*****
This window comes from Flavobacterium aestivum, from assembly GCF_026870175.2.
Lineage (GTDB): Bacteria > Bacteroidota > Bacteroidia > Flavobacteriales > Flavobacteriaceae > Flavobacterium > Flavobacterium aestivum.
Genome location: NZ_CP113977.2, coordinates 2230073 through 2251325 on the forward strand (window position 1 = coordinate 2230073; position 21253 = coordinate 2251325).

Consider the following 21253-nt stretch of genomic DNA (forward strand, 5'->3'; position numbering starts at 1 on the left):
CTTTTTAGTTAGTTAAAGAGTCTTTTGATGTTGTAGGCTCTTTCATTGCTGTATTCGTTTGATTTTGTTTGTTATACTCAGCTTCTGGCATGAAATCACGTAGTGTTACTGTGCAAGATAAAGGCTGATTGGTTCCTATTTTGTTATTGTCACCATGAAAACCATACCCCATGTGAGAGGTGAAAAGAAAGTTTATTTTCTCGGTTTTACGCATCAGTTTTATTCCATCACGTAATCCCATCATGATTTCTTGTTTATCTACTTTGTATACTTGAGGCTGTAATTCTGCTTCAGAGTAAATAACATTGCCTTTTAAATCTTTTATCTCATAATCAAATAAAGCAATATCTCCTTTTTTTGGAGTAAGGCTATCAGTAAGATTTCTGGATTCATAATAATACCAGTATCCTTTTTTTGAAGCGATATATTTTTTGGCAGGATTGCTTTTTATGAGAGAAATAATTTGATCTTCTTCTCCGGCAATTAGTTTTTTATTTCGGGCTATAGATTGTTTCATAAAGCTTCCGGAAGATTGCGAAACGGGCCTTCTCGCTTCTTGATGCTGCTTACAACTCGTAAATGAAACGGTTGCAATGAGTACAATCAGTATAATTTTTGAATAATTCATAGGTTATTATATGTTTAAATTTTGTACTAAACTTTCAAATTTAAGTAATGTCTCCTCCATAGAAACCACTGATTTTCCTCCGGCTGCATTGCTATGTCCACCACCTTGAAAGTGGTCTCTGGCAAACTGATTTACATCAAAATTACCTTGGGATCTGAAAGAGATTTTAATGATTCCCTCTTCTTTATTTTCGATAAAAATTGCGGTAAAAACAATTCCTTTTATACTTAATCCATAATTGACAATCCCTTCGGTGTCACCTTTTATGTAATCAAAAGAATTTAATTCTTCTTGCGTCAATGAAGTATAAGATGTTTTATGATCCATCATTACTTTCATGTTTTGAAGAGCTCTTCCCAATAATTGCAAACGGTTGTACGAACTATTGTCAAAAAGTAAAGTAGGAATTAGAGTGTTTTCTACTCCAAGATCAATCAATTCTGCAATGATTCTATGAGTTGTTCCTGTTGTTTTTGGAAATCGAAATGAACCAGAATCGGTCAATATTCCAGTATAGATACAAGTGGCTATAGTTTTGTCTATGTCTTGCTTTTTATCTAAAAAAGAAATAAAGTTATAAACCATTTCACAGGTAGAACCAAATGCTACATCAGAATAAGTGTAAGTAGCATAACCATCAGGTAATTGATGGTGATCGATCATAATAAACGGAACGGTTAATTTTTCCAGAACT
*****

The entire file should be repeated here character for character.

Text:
This window comes from Flavobacterium aestivum, from assembly GCF_026870175.2.
Lineage (GTDB): Bacteria > Bacteroidota > Bacteroidia > Flavobacteriales > Flavobacteriaceae > Flavobacterium > Flavobacterium aestivum.
Genome location: NZ_CP113977.2, coordinates 2230073 through 2251325 on the forward strand (window position 1 = coordinate 2230073; position 21253 = coordinate 2251325).

Consider the following 21253-nt stretch of genomic DNA (forward strand, 5'->3'; position numbering starts at 1 on the left):
CTTTTTAGTTAGTTAAAGAGTCTTTTGATGTTGTAGGCTCTTTCATTGCTGTATTCGTTTGATTTTGTTTGTTATACTCAGCTTCTGGCATGAAATCACGTAGTGTTACTGTGCAAGATAAAGGCTGATTGGTTCCTATTTTGTTATTGTCACCATGAAAACCATACCCCATGTGAGAGGTGAAAAGAAAGTTTATTTTCTCGGTTTTACGCATCAGTTTTATTCCATCACGTAATCCCATCATGATTTCTTGTTTATCTACTTTGTATACTTGAGGCTGTAATTCTGCTTCAGAGTAAATAACATTGCCTTTTAAATCTTTTATCTCATAATCAAATAAAGCAATATCTCCTTTTTTTGGAGTAAGGCTATCAGTAAGATTTCTGGATTCATAATAATACCAGTATCCTTTTTTTGAAGCGATATATTTTTTGGCAGGATTGCTTTTTATGAGAGAAATAATTTGATCTTCTTCTCCGGCAATTAGTTTTTTATTTCGGGCTATAGATTGTTTCATAAAGCTTCCGGAAGATTGCGAAACGGGCCTTCTCGCTTCTTGATGCTGCTTACAACTCGTAAATGAAACGGTTGCAATGAGTACAATCAGTATAATTTTTGAATAATTCATAGGTTATTATATGTTTAAATTTTGTACTAAACTTTCAAATTTAAGTAATGTCTCCTCCATAGAAACCACTGATTTTCCTCCGGCTGCATTGCTATGTCCACCACCTTGAAAGTGGTCTCTGGCAAACTGATTTACATCAAAATTACCTTGGGATCTGAAAGAGATTTTAATGATTCCCTCTTCTTTATTTTCGATAAAAATTGCGGTAAAAACAATTCCTTTTATACTTAATCCATAATTGACAATCCCTTCGGTGTCACCTTTTATGTAATCAAAAGAATTTAATTCTTCTTGCGTCAATGAAGTATAAGATGTTTTATGATCCATCATTACTTTCATGTTTTGAAGAGCTCTTCCCAATAATTGCAAACGGTTGTACGAACTATTGTCAAAAAGTAAAGTAGGAATTAGAGTGTTTTCTACTCCAAGATCAATCAATTCTGCAATGATTCTATGAGTTGTTCCTGTTGTTTTTGGAAATCGAAATGAACCAGAATCGGTCAATATTCCAGTATAGATACAAGTGGCTATAGTTTTGTCTATGTCTTGCTTTTTATCTAAAAAAGAAATAAAGTTATAAACCATTTCACAGGTAGAACCAAATGCTACATCAGAATAAGTGTAAGTAGCATAACCATCAGGTAATTGATGGTGATCGATCATAATAAACGGAACGGTTAATTTTTCCAGAACT